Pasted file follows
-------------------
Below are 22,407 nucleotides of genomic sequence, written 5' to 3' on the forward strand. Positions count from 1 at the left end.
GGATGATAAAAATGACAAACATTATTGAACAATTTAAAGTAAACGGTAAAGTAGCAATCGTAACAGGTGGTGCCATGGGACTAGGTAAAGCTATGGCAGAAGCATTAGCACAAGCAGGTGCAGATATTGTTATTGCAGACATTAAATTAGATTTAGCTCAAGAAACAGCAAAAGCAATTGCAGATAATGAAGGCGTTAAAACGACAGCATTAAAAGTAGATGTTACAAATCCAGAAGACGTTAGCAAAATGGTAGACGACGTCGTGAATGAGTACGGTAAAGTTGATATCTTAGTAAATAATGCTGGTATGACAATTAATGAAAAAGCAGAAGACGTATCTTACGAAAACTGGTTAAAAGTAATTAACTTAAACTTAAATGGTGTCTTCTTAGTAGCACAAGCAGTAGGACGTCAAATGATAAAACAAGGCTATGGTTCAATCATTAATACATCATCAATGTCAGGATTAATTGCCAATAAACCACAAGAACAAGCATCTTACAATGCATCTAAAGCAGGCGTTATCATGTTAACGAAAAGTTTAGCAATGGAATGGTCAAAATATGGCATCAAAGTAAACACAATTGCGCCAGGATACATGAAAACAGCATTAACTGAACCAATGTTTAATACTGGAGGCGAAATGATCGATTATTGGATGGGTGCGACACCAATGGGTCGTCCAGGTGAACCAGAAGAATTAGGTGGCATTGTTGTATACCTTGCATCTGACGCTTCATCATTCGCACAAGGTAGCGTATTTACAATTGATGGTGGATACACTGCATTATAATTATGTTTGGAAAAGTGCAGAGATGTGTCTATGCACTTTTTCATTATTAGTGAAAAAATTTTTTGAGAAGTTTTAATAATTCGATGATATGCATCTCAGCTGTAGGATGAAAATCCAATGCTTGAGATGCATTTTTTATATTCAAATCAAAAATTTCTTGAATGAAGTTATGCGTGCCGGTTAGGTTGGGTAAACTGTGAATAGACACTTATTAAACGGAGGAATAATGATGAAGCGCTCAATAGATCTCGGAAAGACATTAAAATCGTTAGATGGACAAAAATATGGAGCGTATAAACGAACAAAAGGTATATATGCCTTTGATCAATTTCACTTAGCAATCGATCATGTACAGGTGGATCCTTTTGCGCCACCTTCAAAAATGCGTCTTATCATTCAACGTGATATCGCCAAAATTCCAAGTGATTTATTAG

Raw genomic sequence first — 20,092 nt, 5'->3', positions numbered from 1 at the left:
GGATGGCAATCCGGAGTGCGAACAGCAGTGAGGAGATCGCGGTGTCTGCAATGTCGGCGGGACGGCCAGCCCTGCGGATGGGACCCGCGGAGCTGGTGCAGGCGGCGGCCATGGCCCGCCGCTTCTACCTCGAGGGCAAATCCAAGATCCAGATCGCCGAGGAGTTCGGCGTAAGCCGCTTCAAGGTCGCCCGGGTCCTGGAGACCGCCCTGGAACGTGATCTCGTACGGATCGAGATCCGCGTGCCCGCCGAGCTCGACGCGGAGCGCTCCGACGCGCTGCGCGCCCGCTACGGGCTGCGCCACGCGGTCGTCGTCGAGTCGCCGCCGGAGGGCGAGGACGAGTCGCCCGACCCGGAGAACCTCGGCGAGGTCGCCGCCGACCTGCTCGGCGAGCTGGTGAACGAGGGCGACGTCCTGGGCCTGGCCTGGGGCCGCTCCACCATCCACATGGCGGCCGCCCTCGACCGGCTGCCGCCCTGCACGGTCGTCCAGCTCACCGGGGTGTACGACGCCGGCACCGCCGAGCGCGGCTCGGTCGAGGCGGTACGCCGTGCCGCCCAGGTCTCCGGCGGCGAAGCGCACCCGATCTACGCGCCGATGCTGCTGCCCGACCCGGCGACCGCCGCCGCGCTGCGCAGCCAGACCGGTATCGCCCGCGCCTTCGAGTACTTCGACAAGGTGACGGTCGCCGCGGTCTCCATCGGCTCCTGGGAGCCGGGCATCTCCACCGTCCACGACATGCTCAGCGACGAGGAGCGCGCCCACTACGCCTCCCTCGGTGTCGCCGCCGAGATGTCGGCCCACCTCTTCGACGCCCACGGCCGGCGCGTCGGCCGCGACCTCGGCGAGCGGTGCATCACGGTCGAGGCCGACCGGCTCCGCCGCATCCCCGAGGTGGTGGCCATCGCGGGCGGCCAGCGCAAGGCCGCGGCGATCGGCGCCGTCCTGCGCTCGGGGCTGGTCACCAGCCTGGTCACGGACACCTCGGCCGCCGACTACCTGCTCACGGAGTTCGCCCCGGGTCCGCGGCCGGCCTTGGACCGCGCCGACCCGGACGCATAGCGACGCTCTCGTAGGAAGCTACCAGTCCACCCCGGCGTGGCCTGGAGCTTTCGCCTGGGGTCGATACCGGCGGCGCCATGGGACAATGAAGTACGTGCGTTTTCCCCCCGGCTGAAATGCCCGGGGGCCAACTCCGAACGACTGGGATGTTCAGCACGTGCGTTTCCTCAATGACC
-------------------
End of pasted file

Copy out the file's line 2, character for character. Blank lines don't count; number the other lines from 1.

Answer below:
GGATGATAAAAATGACAAACATTATTGAACAATTTAAAGTAAACGGTAAAGTAGCAATCGTAACAGGTGGTGCCATGGGACTAGGTAAAGCTATGGCAGAAGCATTAGCACAAGCAGGTGCAGATATTGTTATTGCAGACATTAAATTAGATTTAGCTCAAGAAACAGCAAAAGCAATTGCAGATAATGAAGGCGTTAAAACGACAGCATTAAAAGTAGATGTTACAAATCCAGAAGACGTTAGCAAAATGGTAGACGACGTCGTGAATGAGTACGGTAAAGTTGATATCTTAGTAAATAATGCTGGTATGACAATTAATGAAAAAGCAGAAGACGTATCTTACGAAAACTGGTTAAAAGTAATTAACTTAAACTTAAATGGTGTCTTCTTAGTAGCACAAGCAGTAGGACGTCAAATGATAAAACAAGGCTATGGTTCAATCATTAATACATCATCAATGTCAGGATTAATTGCCAATAAACCACAAGAACAAGCATCTTACAATGCATCTAAAGCAGGCGTTATCATGTTAACGAAAAGTTTAGCAATGGAATGGTCAAAATATGGCATCAAAGTAAACACAATTGCGCCAGGATACATGAAAACAGCATTAACTGAACCAATGTTTAATACTGGAGGCGAAATGATCGATTATTGGATGGGTGCGACACCAATGGGTCGTCCAGGTGAACCAGAAGAATTAGGTGGCATTGTTGTATACCTTGCATCTGACGCTTCATCATTCGCACAAGGTAGCGTATTTACAATTGATGGTGGATACACTGCATTATAATTATGTTTGGAAAAGTGCAGAGATGTGTCTATGCACTTTTTCATTATTAGTGAAAAAATTTTTTGAGAAGTTTTAATAATTCGATGATATGCATCTCAGCTGTAGGATGAAAATCCAATGCTTGAGATGCATTTTTTATATTCAAATCAAAAATTTCTTGAATGAAGTTATGCGTGCCGGTTAGGTTGGGTAAACTGTGAATAGACACTTATTAAACGGAGGAATAATGATGAAGCGCTCAATAGATCTCGGAAAGACATTAAAATCGTTAGATGGACAAAAATATGGAGCGTATAAACGAACAAAAGGTATATATGCCTTTGATCAATTTCACTTAGCAATCGATCATGTACAGGTGGATCCTTTTGCGCCACCTTCAAAAATGCGTCTTATCATTCAACGTGATATCGCCAAAATTCCAAGTGATTTATTAG